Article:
Monday, August 13, 2018

Thinking in Four Colors

I attended a conference last week where one of the sessions was on the Hermann Whole Brain Model. Not familiar with it? It's another one of those HR assessments that labels the innate characteristics of individuals in an organization and, primarily by giving people a common language for discussing and understanding these differences, promotes better communication and collaboration.

For the sake of this blog post, let me oversimplify what the Hermann system says. Essentially, there are four ways of thinking: Analytical, Practical, Relational, and Experimental; which the system handily color-codes as Blue, Green, Red, and Yellow, respectively. See the attached graphic. And although everyone employs a subtle mix of all four colors, Hermann says that everyone is dominant in only one of these areas. By understanding your dominant way of thinking and the dominant ways of thinking of others on your team, everyone can learn to better communicate with each other and get more things done more quickly.

As part of the session, we attendees were all asked to self-assess and select the color that corresponded with our dominant way of thinking. Then, by seating us all at tables that intentionally contained a mix of colors -- that is, a group of people with a mixture of the dominant ways of thinking -- the facilitator led us through an exercise that demonstrated how the Hermann system could be practically applied in an organization.

Except there was one problem. The facilitator was a self-described Yellow. The graphic I included above associates the word Experimental with Yellow thinking, but other descriptive words she shared with us for her kind of thinking were Adventurous, Conceptual, Future-Oriented, and Big Picture.

And the exercise she led was exactly that. It was Yellow. Long on concepts and short on details. Its few instructions contained errors that seemed to contradict the very premise she had presented. Everyone around the table I was at were confused by it to one degree or another. But, interestingly, our reactions to it seemed to underscore the very concepts that the system was trying to communicate.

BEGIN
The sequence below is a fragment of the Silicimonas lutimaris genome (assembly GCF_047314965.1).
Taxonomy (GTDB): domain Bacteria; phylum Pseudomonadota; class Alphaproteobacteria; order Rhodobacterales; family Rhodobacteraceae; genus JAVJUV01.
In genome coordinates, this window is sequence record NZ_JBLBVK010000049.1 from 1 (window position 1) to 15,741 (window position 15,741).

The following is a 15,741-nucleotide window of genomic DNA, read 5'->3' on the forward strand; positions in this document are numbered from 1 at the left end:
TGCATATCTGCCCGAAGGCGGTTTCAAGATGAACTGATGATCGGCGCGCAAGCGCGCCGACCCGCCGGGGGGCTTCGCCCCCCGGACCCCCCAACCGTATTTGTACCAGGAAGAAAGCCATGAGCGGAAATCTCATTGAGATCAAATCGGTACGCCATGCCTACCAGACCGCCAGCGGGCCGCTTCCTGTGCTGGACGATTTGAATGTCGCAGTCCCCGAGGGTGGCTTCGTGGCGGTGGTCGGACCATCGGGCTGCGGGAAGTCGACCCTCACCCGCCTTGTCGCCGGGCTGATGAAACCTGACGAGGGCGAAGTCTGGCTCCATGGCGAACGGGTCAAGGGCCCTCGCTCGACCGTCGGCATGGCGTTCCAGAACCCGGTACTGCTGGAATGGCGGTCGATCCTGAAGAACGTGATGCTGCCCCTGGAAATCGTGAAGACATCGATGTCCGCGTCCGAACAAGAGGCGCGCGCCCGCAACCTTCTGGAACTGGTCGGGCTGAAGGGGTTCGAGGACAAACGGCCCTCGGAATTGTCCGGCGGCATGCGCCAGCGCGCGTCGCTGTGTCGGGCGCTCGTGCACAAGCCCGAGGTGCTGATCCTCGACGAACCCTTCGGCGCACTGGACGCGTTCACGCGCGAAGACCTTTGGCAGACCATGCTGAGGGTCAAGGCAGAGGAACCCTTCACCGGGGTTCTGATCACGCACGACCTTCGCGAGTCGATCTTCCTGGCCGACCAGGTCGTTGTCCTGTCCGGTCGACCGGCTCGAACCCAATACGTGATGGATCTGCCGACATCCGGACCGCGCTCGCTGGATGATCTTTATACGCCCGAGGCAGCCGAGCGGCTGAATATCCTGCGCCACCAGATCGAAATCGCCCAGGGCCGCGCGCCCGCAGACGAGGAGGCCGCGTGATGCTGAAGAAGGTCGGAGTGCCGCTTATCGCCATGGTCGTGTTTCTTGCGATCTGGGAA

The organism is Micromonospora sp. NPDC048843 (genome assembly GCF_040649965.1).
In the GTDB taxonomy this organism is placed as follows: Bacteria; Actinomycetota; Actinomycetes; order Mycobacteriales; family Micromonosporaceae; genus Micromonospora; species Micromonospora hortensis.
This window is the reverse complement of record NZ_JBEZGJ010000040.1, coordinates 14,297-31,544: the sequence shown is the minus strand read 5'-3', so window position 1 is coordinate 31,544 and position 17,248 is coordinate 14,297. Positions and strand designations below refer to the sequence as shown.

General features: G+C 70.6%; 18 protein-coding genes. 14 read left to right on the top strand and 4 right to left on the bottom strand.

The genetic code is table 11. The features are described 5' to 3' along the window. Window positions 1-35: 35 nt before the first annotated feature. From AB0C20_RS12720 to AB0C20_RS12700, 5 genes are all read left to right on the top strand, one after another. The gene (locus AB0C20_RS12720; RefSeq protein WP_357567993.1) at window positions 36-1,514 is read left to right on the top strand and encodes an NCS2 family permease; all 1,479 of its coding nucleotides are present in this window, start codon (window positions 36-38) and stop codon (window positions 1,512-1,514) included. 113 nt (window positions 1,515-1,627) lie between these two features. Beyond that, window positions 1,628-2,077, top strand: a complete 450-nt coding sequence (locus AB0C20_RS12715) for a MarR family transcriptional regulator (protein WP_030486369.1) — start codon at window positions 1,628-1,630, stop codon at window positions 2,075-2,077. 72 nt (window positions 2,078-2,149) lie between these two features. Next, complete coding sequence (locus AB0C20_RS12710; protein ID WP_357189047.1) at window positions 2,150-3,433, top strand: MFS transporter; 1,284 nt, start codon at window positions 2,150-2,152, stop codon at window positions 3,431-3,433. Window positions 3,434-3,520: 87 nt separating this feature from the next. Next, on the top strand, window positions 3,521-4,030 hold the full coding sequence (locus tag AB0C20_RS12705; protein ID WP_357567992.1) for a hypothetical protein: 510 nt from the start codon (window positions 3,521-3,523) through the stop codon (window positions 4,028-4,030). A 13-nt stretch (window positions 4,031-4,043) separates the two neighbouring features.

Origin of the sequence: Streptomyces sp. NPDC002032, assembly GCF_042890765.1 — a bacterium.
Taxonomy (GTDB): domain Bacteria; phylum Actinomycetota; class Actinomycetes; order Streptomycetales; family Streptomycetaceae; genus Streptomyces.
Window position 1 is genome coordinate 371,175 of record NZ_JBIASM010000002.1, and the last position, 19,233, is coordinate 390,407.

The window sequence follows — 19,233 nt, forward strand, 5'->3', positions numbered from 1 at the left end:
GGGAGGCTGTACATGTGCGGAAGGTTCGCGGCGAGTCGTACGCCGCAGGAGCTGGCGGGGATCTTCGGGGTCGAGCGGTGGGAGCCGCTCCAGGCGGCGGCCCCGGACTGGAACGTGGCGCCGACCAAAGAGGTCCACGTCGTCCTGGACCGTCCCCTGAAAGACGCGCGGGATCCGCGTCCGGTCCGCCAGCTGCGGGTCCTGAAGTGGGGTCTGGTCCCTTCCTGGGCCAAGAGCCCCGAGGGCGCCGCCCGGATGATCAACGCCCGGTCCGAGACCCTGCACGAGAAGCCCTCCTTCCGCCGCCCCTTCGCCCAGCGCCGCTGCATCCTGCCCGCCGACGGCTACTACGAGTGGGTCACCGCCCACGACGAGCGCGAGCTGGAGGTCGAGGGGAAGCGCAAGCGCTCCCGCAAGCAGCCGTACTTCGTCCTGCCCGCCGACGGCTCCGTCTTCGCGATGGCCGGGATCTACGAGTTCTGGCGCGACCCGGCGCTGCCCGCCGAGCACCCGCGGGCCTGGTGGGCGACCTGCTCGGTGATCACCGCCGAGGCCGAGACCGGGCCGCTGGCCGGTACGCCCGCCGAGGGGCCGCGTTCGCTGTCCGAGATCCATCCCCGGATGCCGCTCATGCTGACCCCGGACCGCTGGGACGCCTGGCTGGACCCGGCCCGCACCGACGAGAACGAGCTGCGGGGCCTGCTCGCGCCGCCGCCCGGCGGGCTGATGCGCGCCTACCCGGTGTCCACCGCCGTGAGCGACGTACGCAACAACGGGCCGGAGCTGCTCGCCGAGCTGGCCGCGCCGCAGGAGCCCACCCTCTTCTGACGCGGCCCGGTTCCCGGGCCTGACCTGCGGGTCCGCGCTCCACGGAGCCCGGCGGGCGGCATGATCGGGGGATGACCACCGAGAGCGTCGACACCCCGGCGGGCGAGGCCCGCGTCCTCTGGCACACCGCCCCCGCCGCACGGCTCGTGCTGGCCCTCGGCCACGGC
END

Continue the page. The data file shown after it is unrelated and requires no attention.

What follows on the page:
The Yellows, generally speaking, were much more on board with it, really liking the forest and not all that concerned about the trees that comprised it. The Reds were happy to use it as a springboard for talking about their feelings. The Greens worked really hard, first trying to understand and then trying to impose their own process on the exercise. And the Blues, like me, skeptically questioned the utility of the whole thing, not seeing the "bottom line" usefulness of either the system or the exercise.

It was, I realized, a interesting validation of the system itself. Here we were, a group of people with different ways of approaching problems, confronting a problem in each of our different ways, and doing it exactly as our color-coded areas of dominant thinking would have predicted.

So in this way, the exercise was a success. Except the purpose of the exercise was to demonstrate how a mixed group like this could come together, understand and employ each other's dominant strengths, and then solve a problem. And this we absolutely did not do. By the time the session came to a close, the best we had managed to do was simply to understand and acknowledge the colors represented around the table.

Hmmm. Looking at it from the point of view of our Yellow facilitator, maybe that was the point.

+ + +

This post first appeared on Eric Lanke's blog, an association executive and author. You can follow him on Twitter @ericlanke or contact him at

Image Source

No comments:

Post a Comment